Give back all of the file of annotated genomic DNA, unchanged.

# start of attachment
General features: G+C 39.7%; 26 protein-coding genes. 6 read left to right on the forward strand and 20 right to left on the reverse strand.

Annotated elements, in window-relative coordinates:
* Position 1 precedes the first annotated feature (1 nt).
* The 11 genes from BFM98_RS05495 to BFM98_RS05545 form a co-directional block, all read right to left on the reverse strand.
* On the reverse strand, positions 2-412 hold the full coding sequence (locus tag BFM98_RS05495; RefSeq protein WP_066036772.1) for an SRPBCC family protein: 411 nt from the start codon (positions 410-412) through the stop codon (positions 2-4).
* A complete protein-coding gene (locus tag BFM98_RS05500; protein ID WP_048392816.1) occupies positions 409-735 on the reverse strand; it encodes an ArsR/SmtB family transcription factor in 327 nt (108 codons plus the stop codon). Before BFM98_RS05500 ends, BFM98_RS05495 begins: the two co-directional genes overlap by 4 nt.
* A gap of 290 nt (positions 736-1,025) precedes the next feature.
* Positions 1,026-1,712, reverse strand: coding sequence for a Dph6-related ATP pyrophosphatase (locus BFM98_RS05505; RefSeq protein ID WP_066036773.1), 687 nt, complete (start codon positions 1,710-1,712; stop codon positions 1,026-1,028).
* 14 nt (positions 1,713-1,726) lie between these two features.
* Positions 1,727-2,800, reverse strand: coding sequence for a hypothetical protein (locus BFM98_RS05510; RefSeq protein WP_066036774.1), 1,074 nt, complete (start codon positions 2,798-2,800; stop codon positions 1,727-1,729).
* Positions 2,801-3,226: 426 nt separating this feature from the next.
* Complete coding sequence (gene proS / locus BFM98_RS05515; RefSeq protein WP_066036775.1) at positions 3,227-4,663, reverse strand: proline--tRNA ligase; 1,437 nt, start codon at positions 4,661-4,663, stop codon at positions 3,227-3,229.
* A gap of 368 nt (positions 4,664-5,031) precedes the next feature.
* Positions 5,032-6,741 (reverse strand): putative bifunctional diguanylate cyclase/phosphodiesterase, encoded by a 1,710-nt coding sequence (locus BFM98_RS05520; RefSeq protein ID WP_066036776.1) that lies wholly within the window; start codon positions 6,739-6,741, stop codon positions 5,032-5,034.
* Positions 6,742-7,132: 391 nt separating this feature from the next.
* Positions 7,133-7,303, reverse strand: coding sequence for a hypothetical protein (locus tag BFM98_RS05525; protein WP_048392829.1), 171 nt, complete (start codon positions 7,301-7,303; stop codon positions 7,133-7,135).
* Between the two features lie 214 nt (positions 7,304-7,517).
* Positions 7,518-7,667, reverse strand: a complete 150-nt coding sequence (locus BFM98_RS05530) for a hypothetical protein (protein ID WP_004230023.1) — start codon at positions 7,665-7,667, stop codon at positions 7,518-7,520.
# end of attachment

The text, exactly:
General features: G+C 39.7%; 26 protein-coding genes. 6 read left to right on the forward strand and 20 right to left on the reverse strand.

Annotated elements, in window-relative coordinates:
* Position 1 precedes the first annotated feature (1 nt).
* The 11 genes from BFM98_RS05495 to BFM98_RS05545 form a co-directional block, all read right to left on the reverse strand.
* On the reverse strand, positions 2-412 hold the full coding sequence (locus tag BFM98_RS05495; RefSeq protein WP_066036772.1) for an SRPBCC family protein: 411 nt from the start codon (positions 410-412) through the stop codon (positions 2-4).
* A complete protein-coding gene (locus tag BFM98_RS05500; protein ID WP_048392816.1) occupies positions 409-735 on the reverse strand; it encodes an ArsR/SmtB family transcription factor in 327 nt (108 codons plus the stop codon). Before BFM98_RS05500 ends, BFM98_RS05495 begins: the two co-directional genes overlap by 4 nt.
* A gap of 290 nt (positions 736-1,025) precedes the next feature.
* Positions 1,026-1,712, reverse strand: coding sequence for a Dph6-related ATP pyrophosphatase (locus BFM98_RS05505; RefSeq protein ID WP_066036773.1), 687 nt, complete (start codon positions 1,710-1,712; stop codon positions 1,026-1,028).
* 14 nt (positions 1,713-1,726) lie between these two features.
* Positions 1,727-2,800, reverse strand: coding sequence for a hypothetical protein (locus BFM98_RS05510; RefSeq protein WP_066036774.1), 1,074 nt, complete (start codon positions 2,798-2,800; stop codon positions 1,727-1,729).
* Positions 2,801-3,226: 426 nt separating this feature from the next.
* Complete coding sequence (gene proS / locus BFM98_RS05515; RefSeq protein WP_066036775.1) at positions 3,227-4,663, reverse strand: proline--tRNA ligase; 1,437 nt, start codon at positions 4,661-4,663, stop codon at positions 3,227-3,229.
* A gap of 368 nt (positions 4,664-5,031) precedes the next feature.
* Positions 5,032-6,741 (reverse strand): putative bifunctional diguanylate cyclase/phosphodiesterase, encoded by a 1,710-nt coding sequence (locus BFM98_RS05520; RefSeq protein ID WP_066036776.1) that lies wholly within the window; start codon positions 6,739-6,741, stop codon positions 5,032-5,034.
* Positions 6,742-7,132: 391 nt separating this feature from the next.
* Positions 7,133-7,303, reverse strand: coding sequence for a hypothetical protein (locus tag BFM98_RS05525; protein WP_048392829.1), 171 nt, complete (start codon positions 7,301-7,303; stop codon positions 7,133-7,135).
* Between the two features lie 214 nt (positions 7,304-7,517).
* Positions 7,518-7,667, reverse strand: a complete 150-nt coding sequence (locus BFM98_RS05530) for a hypothetical protein (protein ID WP_004230023.1) — start codon at positions 7,665-7,667, stop codon at positions 7,518-7,520.